Wednesday, October 25, 2023

While Israel Fights Hamas, Jews Fight Hamas' Defenders on Campus (Daled Amos)

By Daled Amos

At the time, it was supposed to be the first step in stemming the tide of antisemitism on campus.

A lawsuit filed in 2017 by the Lawfare Project described that matters were set in motion at San Francisco State University by:
the alleged complicity of senior university administrators and police officers in the disruption of an April, 2016, speech by the Mayor of Jerusalem, Nir Barkat. At that event organized by SF Hillel, Jewish students and audience members were subjected to genocidal and offensive chants and expletives by a raging mob that used bullhorns to intimidate and drown out the Mayor’s speech and physically threaten and intimidate members of the mostly-Jewish audience. At the same time, campus police – including the chief – stood by, on order from senior university administrators who instructed the police to “stand down” despite direct and implicit threats and violations of university codes governing campus conduct.
The California State University public university system settled in 2019 and agreed, among other things, to a public statement. It seemed like a major victory because that statement was not some mealy-mouthed apology. Instead, it was a statement affirming that San Francisco State University "understands that, for many Jews, Zionism is an important part of their identity." 

And in 2021 you had An Open Letter to the Leadership of USC, in which more than 65 faculty members at USC took a stand that Zionism was a part of Jewish identity:
Jewish, Zionist, and Israeli students, as well as those who support the right of the State of Israel to exist need to hear from our leaders that they are welcome on our campus. Such a statement would not infringe on free speech or take sides in political dispute. It is a call for character and dignity. It is overdue. [emphasis added]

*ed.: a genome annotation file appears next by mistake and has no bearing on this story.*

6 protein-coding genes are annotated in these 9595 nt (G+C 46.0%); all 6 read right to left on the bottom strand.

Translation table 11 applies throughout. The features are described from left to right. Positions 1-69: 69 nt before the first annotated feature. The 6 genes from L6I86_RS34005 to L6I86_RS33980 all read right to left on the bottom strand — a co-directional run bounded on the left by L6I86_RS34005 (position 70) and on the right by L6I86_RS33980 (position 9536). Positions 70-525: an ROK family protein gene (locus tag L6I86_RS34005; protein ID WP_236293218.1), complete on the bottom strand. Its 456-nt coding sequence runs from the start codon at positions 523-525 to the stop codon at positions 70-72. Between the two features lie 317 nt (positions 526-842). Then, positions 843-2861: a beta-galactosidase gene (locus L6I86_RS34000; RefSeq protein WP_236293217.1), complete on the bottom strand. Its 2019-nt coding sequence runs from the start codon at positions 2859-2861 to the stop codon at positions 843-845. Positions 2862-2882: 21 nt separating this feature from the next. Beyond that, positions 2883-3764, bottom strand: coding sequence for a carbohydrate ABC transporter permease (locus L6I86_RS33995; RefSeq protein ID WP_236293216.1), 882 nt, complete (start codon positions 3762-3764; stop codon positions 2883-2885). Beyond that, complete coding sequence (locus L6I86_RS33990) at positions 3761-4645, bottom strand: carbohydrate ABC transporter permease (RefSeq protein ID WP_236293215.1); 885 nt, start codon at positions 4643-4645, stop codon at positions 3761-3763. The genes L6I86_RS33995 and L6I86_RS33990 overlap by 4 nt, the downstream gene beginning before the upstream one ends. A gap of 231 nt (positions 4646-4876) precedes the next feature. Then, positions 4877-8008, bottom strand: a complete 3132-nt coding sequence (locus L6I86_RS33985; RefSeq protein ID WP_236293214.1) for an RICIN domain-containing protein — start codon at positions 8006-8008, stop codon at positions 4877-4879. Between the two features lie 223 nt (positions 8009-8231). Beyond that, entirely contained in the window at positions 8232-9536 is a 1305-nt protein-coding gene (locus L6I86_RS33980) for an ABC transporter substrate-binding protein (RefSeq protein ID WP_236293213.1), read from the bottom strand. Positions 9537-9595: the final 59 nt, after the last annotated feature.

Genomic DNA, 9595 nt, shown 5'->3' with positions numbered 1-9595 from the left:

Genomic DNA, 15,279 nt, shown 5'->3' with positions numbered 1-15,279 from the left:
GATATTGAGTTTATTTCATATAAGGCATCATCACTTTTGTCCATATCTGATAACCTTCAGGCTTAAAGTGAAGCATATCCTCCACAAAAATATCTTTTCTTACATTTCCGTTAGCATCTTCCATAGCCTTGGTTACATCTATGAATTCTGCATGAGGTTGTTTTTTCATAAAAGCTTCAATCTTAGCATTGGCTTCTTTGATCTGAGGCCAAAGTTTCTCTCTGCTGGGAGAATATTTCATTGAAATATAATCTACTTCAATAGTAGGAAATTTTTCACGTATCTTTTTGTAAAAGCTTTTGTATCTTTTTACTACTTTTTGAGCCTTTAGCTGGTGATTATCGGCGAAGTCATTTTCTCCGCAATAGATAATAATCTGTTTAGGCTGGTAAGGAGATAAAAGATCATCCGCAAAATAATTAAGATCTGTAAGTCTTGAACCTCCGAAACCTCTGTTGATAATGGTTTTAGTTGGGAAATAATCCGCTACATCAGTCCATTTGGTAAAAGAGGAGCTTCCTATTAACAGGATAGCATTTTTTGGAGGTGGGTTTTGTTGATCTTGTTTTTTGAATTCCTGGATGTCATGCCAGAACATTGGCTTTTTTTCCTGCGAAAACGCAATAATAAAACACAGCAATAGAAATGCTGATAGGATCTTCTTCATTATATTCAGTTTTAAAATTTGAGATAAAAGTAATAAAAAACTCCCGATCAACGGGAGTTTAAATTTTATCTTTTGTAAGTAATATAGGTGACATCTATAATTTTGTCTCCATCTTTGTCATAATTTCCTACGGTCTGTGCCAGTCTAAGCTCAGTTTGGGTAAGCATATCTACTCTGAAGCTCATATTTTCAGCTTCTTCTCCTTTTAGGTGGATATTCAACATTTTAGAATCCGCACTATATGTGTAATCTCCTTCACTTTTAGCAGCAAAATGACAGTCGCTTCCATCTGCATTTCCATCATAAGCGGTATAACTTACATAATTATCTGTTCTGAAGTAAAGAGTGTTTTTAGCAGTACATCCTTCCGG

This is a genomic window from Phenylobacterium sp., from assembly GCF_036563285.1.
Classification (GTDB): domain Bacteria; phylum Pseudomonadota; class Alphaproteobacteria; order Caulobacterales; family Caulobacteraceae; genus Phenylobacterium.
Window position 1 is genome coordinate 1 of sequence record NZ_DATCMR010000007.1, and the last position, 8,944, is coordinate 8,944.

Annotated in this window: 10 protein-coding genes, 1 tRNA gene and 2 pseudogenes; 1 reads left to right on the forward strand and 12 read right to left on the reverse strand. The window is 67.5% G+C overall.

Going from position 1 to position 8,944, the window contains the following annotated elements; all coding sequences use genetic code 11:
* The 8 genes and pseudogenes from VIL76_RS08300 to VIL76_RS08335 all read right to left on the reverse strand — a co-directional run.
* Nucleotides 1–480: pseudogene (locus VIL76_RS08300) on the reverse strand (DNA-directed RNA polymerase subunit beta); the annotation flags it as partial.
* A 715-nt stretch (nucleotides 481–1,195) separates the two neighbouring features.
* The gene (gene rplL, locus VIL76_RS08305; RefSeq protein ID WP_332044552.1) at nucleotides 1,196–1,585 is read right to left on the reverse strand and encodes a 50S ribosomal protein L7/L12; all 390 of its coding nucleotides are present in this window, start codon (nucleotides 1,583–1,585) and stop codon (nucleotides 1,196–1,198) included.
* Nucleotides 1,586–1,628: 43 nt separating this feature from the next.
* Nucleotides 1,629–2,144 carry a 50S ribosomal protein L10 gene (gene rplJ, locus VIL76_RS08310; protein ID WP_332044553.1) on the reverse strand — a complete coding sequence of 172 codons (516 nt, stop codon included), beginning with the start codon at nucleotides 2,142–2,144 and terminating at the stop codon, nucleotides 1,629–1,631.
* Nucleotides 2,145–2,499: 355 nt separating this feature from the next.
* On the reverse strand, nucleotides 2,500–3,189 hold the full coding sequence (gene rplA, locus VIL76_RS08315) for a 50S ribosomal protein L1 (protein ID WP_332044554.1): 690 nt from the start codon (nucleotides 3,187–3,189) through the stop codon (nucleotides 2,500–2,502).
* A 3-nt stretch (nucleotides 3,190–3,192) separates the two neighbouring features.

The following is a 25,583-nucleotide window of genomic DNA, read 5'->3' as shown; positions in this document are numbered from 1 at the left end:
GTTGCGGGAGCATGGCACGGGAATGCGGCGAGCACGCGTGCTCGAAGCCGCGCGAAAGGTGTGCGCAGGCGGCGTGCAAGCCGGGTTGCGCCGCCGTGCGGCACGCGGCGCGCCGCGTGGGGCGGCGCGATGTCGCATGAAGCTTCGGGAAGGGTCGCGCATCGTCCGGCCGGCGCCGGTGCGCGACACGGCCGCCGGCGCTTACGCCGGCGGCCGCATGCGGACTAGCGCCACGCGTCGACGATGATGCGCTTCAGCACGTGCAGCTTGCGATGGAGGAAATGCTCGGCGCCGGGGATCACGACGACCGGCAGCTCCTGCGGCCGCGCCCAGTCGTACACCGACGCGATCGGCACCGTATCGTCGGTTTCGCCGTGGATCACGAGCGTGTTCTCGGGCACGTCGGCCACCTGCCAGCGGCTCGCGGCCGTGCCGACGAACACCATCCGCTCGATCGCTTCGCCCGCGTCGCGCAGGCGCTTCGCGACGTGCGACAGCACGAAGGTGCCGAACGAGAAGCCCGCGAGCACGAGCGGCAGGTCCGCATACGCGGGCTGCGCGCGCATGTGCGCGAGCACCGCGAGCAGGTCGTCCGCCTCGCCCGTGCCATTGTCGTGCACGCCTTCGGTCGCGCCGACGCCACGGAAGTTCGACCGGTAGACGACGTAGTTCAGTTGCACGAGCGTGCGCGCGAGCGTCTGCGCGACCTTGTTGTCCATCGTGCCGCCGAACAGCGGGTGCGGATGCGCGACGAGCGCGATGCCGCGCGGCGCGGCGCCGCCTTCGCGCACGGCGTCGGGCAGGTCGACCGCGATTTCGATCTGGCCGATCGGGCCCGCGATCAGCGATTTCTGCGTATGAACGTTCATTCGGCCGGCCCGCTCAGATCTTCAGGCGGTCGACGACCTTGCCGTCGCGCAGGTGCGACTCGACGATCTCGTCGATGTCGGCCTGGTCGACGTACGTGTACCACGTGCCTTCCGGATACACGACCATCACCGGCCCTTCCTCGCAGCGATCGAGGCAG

These kinds of statements were an unprecedented recognition of the importance of Zionism to Jewish identity. These were accomplishments that could be built upon in protecting Jewish students on campus and implemented in other campuses across the US.

Or so we thought. 

In response to the backlash against two SFSU faculty members inviting terrorist Leila Khaled to participate virtually in a class discussion, the SFSU president, Lynne Mahoney, recognized the required statement while neatly side-stepping its implications:
Let me be clear: I condemn the glorification of terrorism and use of violence against unarmed civilians. I strongly condemn antisemitism and other hateful ideologies that marginalize people based on their identities, origins or beliefs.

At the same time, I represent a public university, which is committed to academic freedom and the ability of faculty to conduct their teaching and scholarship without censorship.
While defending the right of faculty to invite a terrorist, Mahoney made sure to utter the magic words as required by the agreement:
I understand that Zionism is an important part of the identity of many of our Jewish students. The university welcomes Jewish faculty and students expressing their beliefs and worldviews in the classroom and on the quad, through formal and informal programming.
So at the same time that Jews can express "their beliefs and worldviews," terrorists are free to express their views because of the "academic freedom" of the teachers who invite them. Worse, there was no follow-up by other universities openly recognizing Zionism as an expression of Jewish identity.

And now, following the Hamas massacre of Jewish civilians, students feel free to publicly defend the Hamas atrocities and blame Israel for them.

This strategy did not work, but in reaction to campuses supporting the October 7 Hamas massacres of Israeli civilians, there is a different strategy. Earlier this month, 34 student groups in Harvard signed a letter blaming Israel alone for the then-1,200 Israelis murdered: